By KAREN ISSKENDEROV
The issue of circumcision, which I’ll call genital mutilation or just GM, illustrates the problems of mankind. When custom and tradition become embedded in religion (or vice versa), a human rights violation can become overlooked, even accepted into society.
GM is an obvious human rights violation. Performing unnecessary, painful and mutilating surgery on a child unable to consent is unforgivable. Imagine the build up of negativity in a person that performs the act. All done with a smile and a “mazel tov!”
Unfortunately, Jews and Muslims continue to quote the scriptures to justify continuing this practice. What is the excuse of the rest of society? They certainly are not trying to be Jews or Muslims. In American society, people, especially of my generation, don’t know what a normal, intact penis should look like.
Only in the last 200 plus years have we done away with most slavery. Hopefully, GM is next. We need to stop turning to scripture for answers to all our questions. It is open to interpretation, and there is a definite wrong going on here. I hope mankind has learned something in the last 2000 years. Religious writing should at least be updated to our times, things have definitely changed. Such as dietary laws. Maybe they made sense back then, but today there isn’t much basis to it.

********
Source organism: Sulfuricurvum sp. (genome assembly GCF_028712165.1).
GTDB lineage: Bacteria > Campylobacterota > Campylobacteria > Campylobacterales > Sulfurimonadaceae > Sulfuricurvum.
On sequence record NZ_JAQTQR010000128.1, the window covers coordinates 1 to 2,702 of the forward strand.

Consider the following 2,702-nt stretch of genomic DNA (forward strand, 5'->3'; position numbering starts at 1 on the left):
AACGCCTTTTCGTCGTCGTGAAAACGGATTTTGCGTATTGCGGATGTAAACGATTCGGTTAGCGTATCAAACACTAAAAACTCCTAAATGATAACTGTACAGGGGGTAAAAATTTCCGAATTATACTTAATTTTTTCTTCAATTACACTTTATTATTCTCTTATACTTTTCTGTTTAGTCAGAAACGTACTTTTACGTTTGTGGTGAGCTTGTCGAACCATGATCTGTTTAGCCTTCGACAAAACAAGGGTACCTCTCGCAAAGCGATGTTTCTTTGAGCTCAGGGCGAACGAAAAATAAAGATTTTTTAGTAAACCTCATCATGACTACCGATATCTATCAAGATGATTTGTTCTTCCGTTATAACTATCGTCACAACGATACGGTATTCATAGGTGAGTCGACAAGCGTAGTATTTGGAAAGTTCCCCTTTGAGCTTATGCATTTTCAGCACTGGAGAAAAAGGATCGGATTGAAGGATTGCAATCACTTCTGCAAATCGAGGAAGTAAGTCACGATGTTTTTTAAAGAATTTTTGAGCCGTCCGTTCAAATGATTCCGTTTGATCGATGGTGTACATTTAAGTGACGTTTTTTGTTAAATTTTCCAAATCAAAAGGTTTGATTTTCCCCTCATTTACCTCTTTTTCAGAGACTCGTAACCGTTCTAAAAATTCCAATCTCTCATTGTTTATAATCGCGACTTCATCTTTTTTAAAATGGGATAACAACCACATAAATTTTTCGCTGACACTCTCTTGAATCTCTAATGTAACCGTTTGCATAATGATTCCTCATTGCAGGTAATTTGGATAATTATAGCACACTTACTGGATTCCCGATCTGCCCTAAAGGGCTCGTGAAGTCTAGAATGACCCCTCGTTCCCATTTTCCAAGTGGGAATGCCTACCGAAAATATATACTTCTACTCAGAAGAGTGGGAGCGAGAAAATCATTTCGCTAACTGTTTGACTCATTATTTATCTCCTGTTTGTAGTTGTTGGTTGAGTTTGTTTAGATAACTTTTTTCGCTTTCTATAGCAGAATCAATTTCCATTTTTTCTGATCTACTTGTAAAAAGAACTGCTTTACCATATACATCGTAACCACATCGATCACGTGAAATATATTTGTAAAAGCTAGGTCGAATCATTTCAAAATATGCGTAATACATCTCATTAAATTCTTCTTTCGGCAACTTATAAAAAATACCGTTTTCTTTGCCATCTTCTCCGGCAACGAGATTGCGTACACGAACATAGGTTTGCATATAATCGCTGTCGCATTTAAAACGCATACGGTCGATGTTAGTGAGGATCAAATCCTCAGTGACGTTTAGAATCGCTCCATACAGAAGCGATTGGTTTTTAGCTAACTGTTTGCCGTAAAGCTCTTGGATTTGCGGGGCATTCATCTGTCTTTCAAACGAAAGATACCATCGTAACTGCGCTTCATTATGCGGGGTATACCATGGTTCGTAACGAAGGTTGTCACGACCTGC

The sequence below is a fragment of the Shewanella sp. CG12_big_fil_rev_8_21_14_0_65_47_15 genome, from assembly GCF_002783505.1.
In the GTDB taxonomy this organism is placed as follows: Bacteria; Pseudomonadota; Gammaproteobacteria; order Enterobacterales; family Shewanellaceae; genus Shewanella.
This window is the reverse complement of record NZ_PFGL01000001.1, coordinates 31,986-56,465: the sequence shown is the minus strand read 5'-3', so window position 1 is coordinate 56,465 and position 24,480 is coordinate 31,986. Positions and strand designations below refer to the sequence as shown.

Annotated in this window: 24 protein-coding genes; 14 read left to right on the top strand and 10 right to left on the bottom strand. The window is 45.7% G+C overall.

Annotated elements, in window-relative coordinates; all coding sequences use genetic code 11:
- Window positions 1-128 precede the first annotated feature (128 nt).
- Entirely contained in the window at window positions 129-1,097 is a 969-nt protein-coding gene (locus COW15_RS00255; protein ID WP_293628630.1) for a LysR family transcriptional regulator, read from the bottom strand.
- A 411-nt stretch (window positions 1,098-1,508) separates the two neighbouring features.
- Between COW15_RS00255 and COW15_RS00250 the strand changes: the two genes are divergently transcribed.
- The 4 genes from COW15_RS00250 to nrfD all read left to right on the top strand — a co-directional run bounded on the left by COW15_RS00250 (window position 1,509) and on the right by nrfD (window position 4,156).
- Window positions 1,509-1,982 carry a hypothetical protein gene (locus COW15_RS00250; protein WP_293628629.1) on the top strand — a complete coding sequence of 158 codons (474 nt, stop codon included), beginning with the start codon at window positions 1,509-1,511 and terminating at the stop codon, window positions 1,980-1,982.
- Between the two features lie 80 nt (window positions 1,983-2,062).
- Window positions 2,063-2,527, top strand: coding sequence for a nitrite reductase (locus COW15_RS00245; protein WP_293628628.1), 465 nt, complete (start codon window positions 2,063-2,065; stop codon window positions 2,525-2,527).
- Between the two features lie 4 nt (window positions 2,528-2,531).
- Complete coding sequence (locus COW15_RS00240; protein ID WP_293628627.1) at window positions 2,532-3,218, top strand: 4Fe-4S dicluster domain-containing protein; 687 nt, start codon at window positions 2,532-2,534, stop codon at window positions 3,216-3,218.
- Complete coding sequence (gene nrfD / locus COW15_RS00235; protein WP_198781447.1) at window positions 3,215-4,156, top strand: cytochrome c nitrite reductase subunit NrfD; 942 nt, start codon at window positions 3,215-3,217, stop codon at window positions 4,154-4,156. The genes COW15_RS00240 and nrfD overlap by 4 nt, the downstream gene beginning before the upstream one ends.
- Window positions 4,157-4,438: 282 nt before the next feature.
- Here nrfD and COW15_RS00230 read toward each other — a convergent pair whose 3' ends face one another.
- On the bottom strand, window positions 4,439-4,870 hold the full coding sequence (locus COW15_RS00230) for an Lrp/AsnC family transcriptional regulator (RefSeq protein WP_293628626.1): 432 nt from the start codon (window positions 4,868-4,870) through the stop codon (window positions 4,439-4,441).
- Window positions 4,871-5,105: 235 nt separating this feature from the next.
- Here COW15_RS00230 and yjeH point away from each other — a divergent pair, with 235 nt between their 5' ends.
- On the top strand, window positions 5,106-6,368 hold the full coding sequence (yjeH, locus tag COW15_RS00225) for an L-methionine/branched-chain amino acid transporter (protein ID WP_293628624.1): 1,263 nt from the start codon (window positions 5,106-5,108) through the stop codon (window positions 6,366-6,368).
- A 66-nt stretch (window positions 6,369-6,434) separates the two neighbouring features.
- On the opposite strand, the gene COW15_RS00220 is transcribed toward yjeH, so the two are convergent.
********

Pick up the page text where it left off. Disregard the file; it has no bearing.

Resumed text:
Organizations like NOCIRC do a great job teaching the benefits of an intact male, but it is a very sensitive subject and they approach it very intellectually and carefully. Dr. Dean Edell has done a great job teaching the subject. But unless you raise hell with the religious aspect of this, we will never get to the top and end this suffering forever. So stop reciting the story of Abraham, I don’t buy it. Whether you are a Jew does not, and should not, be dependent on the status of your penis. And if it does, then I am not a Jew. Human rights are for everyone. All persons are created equal. If MGM is to continue then FGM must be allowed. And we know that is wrong. So end it all!
Karen Isskenderov is a practicing pharmacist, living in St. Petersberg, Florida. She has a daughter and two sons. Karen’s mother, age 94, still recalls the horror of her two brothers circumcisions, and says if she knew there was a choice she would have never allowed it. She is very happy her grandsons are intact and that Karen will not have to live with the memories she harbors.